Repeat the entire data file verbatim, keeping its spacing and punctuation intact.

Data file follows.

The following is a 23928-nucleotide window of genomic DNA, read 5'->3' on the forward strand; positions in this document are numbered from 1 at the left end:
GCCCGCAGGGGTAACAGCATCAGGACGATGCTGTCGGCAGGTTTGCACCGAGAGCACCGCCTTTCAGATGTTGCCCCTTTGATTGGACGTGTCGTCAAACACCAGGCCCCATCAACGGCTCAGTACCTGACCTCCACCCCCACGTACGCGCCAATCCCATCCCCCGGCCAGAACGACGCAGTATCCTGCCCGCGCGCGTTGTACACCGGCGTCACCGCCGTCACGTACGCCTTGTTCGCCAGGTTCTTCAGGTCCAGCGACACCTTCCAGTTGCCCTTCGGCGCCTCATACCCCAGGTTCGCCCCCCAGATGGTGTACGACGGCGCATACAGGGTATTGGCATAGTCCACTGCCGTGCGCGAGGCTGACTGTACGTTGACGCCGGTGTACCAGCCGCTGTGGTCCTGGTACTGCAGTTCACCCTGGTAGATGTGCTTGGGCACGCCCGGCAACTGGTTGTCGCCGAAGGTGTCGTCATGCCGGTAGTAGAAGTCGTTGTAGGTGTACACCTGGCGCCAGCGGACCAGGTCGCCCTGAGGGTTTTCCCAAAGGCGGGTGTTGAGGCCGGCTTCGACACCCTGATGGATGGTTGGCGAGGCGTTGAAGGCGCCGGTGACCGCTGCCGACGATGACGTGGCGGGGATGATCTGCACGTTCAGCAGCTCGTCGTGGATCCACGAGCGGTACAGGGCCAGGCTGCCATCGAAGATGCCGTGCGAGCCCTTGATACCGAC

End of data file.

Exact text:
The following is a 23928-nucleotide window of genomic DNA, read 5'->3' on the forward strand; positions in this document are numbered from 1 at the left end:
GCCCGCAGGGGTAACAGCATCAGGACGATGCTGTCGGCAGGTTTGCACCGAGAGCACCGCCTTTCAGATGTTGCCCCTTTGATTGGACGTGTCGTCAAACACCAGGCCCCATCAACGGCTCAGTACCTGACCTCCACCCCCACGTACGCGCCAATCCCATCCCCCGGCCAGAACGACGCAGTATCCTGCCCGCGCGCGTTGTACACCGGCGTCACCGCCGTCACGTACGCCTTGTTCGCCAGGTTCTTCAGGTCCAGCGACACCTTCCAGTTGCCCTTCGGCGCCTCATACCCCAGGTTCGCCCCCCAGATGGTGTACGACGGCGCATACAGGGTATTGGCATAGTCCACTGCCGTGCGCGAGGCTGACTGTACGTTGACGCCGGTGTACCAGCCGCTGTGGTCCTGGTACTGCAGTTCACCCTGGTAGATGTGCTTGGGCACGCCCGGCAACTGGTTGTCGCCGAAGGTGTCGTCATGCCGGTAGTAGAAGTCGTTGTAGGTGTACACCTGGCGCCAGCGGACCAGGTCGCCCTGAGGGTTTTCCCAAAGGCGGGTGTTGAGGCCGGCTTCGACACCCTGATGGATGGTTGGCGAGGCGTTGAAGGCGCCGGTGACCGCTGCCGACGATGACGTGGCGGGGATGATCTGCACGTTCAGCAGCTCGTCGTGGATCCACGAGCGGTACAGGGCCAGGCTGCCATCGAAGATGCCGTGCGAGCCCTTGATACCGAC